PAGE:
Reply

        Oh my god yes! Thank you soooooo much!!!!!!!!!!!!!!
        I am using Picasa photo viewer to open my game screenshots, and to set the files as desktop background, I need to right click them. They are ALWAYS compressed and horribly washed out and blurry.

        Now I got IfranView, the quality is ridiculous! It’s just what I’ve been looking for, thanks so much for sharing!

        1. chesscanoe said on February 2, 2015 at 4:05 pm
          Reply

          You can control the quality of an image on your PC, but you can’t control the software an emailed user has installed. I avoid this problem for a recipient by emailing a *.tif . If his ISP and email client don’t object to the large size of the image, this solution works for both of us so far.

    4. blue_bsod said on July 8, 2013 at 2:50 pm
      Reply

      Also I’d like to add, though I solely work with and save all images in PNG format. Most who know about it don’t know it has a limited compression ability that doesn’t save mega space, but it is directly correlated to space versus time constraints.

      The higher the compression, the long it takes to save, the lower the compression, the faster it will save. Unlike JPG’s which can be compressed by percentage factors. PNG’s have a preset 1 < 9 system I'm not entirely sure what the percentage/factor is but I do know the end result image size in general so it gives me a ball park figure to work with.

      I use the *XnView* image browser and shell extension to view, edit, modify and compress PNG's. The basic rule I use for size comparison for JPG to PNG, at factor 9 (highest) compression is x10. Without compression, I would use x13 as a general rule to figure out how large the resulting image would be. Unlike JPG's, there is no loss when compressing PNG's. Only time to save is effected.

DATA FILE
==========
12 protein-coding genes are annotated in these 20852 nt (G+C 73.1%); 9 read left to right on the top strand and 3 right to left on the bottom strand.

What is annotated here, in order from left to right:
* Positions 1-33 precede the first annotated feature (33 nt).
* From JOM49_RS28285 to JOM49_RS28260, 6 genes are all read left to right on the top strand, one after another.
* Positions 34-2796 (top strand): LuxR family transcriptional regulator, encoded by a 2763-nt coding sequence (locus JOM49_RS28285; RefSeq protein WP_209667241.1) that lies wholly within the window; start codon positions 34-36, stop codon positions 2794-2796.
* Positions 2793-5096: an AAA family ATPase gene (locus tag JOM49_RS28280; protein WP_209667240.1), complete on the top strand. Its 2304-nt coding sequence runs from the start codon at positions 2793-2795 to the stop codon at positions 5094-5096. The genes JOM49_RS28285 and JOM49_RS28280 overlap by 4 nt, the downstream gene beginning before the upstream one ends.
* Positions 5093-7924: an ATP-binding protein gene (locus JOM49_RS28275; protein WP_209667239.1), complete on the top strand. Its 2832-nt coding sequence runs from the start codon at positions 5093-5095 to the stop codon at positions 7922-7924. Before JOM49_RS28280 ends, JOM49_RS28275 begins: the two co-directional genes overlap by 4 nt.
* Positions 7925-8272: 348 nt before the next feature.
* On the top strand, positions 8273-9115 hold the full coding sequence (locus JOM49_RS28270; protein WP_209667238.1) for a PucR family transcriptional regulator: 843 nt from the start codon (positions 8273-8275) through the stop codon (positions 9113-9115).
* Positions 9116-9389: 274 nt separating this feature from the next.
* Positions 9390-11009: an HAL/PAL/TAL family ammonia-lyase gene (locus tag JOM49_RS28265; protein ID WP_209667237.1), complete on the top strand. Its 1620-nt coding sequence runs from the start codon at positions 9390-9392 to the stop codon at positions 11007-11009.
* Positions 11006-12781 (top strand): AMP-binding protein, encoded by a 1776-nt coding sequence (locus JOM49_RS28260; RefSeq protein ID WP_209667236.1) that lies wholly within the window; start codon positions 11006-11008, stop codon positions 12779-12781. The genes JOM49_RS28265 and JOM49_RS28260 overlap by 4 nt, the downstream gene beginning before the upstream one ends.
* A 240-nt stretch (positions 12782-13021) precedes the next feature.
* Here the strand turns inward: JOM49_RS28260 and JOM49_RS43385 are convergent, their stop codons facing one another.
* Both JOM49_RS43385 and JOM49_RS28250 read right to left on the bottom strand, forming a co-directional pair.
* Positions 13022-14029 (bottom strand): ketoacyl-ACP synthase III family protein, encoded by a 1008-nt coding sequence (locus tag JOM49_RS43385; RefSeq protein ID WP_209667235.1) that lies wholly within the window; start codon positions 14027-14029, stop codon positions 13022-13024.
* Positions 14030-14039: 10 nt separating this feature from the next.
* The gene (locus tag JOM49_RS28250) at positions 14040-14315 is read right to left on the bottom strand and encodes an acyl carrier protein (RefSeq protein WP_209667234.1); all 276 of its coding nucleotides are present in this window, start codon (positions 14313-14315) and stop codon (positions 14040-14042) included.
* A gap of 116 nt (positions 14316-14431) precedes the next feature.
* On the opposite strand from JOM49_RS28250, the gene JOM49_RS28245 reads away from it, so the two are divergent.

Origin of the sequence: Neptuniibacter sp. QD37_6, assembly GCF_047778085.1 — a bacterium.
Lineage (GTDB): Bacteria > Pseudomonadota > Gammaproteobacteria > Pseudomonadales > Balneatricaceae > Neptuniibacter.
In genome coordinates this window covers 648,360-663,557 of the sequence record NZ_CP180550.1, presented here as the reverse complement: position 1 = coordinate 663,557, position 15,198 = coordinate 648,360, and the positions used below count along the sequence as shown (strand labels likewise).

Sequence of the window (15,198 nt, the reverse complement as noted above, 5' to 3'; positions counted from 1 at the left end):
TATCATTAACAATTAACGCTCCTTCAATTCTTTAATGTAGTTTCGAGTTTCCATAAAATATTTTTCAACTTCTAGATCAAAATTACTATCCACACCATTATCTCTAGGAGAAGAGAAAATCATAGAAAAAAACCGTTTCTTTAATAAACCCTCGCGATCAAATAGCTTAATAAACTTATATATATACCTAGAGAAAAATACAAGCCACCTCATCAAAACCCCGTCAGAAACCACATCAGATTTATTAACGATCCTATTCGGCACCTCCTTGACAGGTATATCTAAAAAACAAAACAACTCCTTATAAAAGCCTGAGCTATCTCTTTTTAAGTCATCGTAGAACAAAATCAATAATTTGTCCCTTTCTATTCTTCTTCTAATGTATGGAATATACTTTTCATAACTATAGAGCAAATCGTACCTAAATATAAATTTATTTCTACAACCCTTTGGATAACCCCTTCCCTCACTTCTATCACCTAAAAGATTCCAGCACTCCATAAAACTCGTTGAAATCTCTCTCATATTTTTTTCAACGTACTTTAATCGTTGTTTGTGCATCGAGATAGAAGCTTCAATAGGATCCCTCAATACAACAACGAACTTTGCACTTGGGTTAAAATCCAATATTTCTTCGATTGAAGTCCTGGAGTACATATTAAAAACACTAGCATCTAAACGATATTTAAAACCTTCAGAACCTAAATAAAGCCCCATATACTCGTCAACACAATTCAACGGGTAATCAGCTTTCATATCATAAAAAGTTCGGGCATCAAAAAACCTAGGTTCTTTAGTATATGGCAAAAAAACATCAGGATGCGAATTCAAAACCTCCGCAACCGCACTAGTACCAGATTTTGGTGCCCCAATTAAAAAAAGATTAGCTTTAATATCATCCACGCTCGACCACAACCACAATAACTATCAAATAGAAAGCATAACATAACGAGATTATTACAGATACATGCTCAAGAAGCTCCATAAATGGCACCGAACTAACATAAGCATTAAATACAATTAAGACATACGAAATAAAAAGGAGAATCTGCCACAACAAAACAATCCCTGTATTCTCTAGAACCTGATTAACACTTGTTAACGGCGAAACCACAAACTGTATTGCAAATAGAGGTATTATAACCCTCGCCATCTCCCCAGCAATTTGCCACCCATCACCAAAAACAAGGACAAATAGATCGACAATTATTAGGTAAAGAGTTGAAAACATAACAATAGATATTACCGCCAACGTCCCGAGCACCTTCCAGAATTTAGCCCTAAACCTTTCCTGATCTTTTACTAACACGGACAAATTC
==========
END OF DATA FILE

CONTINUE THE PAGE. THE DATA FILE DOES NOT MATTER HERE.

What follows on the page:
**I did use another image browser/editor before but my other one (Graphic Workshop Professional v3) though better in terms of bulk editing of files, filters, effects and more, it didn't have a detailed image view, Only large thumbs, small thumbs, large text and small text modes.

      It wasn't a problem when I was in XP and used the detailed view mode in Explorer, but I'm now using Windows 7-64b and Windows became stupid and removed the details I need for graphic editing from their details panel. Though it has columns to display size, dimensions etc… they are blank and nothing shows up in them ever. So I use detailed mode in XnView. Now only if XnView had the filters / tools from Graphic Workshop I'd be one happy camper, but alas… it doesn't…

      1. blue_bsod said on July 8, 2013 at 3:04 pm
        Reply

        Addition: Time to save an uncompressed (0) PNG file in comparison to their highest factor (9) can be mere seconds, to a couple of minutes. My largest file to date was a 34M uncompressed loss-less JPG I transferred to PNG prior to working on it. It took 7 minutes to compress at factor 9 and just shy of 5 minutes in factor 0. The end result in terms of size was 343M for factor 9, and 443.1M for factor 0.

        In general I don’t usually work with 34M JPG images, it was a one time deal, but on average I work with 2-6 megapixel images. Time to save per file can be 2-15 seconds depending on the resolution of the image. Size wise, I have a 1Tb drive with a 12Tb RAID1 home server solution. Sadly I still have a 2x Blu-ray writer and need to upgrade to the current 6x system… *sigh*

    5. lazyleek said on March 26, 2014 at 10:23 pm
      Reply

      There is very simple solution, just use IrfanView to set wallpaper. IrfanView does its own transcode, similar to the one that Windows does, but its transcoding to lossless BMP and sets this as wallpaper. Artifact test image looks perfect that way.

    6. Alex said on September 23, 2014 at 2:10 am
      Reply

      Converting to .png did the trick for me! Thanks alot! Using Windows 8.1 Pro and it works as of 23/9/2014

    7. Eddietrix said on July 9, 2016 at 2:01 pm
      Reply

      > Open with Paint > File > Set as Desktop Background > Fill

      No tricks needed. This works for me. Windows 8.1 x64

    8. Willem-Herman said on May 13, 2017 at 1:00 pm
      Reply

      NB! Just leaving this here for any Windows 10 users like myself, who don’t want to download a separate program for setting PNG’s as wallpapers.

      As stated in the article, use paint to convert images to PNG, but…
      You should ONLY OPEN THE PNG IMAGES WITH THE BUILT IN WINDOWS 10 APP “PHOTOS” AND NOT “WINDOWS PHOTO VIEWER” (which is windows 7’s default program) when setting it as your background, otherwise you will still get artifacts regardless of it being in PNG format.

      Alternatively you can right click the PNG image icon (without opening it in any program) and “set as desktop background”.

      Hope this helps :)